There is much more to Wesnoth, but if this all sounds a little overwhelming, don't worry! Wesnoth has a basic tutorial to help get the basics down, as wells as a number of features that will help you make more informed decisions. For example, when choosing a weapon for combat, the game will automatically choose the one most likely to do the most damage at the least danger to your unit. If you want to see the numbers for yourself you can click on the “damage calculations” button, which gives you all the probabilities for all possible outcomes of the battle, and a nice bar chart to visualise it all.
Another helper is the keyboard shortcut ctl+v. This shows you all the possible moves that the enemy can make in their next turn. It not only shows you where units can move, but now many can reach any given hex. And if you are itching to see every last stat you can right click on a unit and go to “description” for every detail you could want to know about that type of unit, including the male and female versions of the unit graphic (if applicable) and the unit's portrait.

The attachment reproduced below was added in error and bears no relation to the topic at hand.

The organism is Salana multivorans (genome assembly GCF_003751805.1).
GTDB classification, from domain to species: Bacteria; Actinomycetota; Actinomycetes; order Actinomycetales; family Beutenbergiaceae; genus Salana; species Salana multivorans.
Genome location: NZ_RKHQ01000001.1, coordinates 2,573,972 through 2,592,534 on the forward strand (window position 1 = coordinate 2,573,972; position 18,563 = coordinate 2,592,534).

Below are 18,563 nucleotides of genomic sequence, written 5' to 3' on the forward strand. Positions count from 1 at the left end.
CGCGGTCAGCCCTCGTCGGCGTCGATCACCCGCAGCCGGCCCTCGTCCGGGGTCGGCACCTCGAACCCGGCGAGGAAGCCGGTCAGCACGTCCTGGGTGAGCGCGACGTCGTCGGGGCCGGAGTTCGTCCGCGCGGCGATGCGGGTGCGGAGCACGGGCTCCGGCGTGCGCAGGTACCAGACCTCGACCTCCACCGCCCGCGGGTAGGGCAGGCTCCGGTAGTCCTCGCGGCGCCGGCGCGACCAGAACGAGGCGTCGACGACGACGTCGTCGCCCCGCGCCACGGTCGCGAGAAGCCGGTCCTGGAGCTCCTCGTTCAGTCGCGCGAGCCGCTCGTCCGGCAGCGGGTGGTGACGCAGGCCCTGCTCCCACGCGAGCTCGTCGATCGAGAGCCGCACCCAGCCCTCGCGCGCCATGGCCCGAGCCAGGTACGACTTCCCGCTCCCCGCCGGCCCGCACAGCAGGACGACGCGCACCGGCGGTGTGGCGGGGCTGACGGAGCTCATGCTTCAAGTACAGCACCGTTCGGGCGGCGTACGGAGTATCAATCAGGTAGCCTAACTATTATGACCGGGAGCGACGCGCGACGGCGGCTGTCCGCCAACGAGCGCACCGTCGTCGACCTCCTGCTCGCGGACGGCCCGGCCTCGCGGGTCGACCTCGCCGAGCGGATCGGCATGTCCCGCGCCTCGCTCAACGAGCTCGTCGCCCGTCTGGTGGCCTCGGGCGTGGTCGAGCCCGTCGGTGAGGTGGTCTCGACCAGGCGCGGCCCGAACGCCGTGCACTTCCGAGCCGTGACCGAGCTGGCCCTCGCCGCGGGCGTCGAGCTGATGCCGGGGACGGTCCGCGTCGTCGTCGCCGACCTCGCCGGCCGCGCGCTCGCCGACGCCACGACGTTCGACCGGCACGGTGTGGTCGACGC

The Ever Changing Face of Wesnoth: Graphics and Sound
There have been quite a number of improvements the look and feel of Wesnoth since it's early days, and 1.6 continue the advancements. While purely two dimensional, Wesnoth has become a rather pretty game to look at. Almost all units now have idling animations, which helps give some life to the battle field. Many units have been redone entirely to give them a more unequal or polished look, as well as new or redone portraits for many units. Some more units now have dying animations as well. In-game dialog boxes have also been revised. Gone is the floating box full of text. The new system has a much more dynamic look and adds to the overall presentation of campaigns.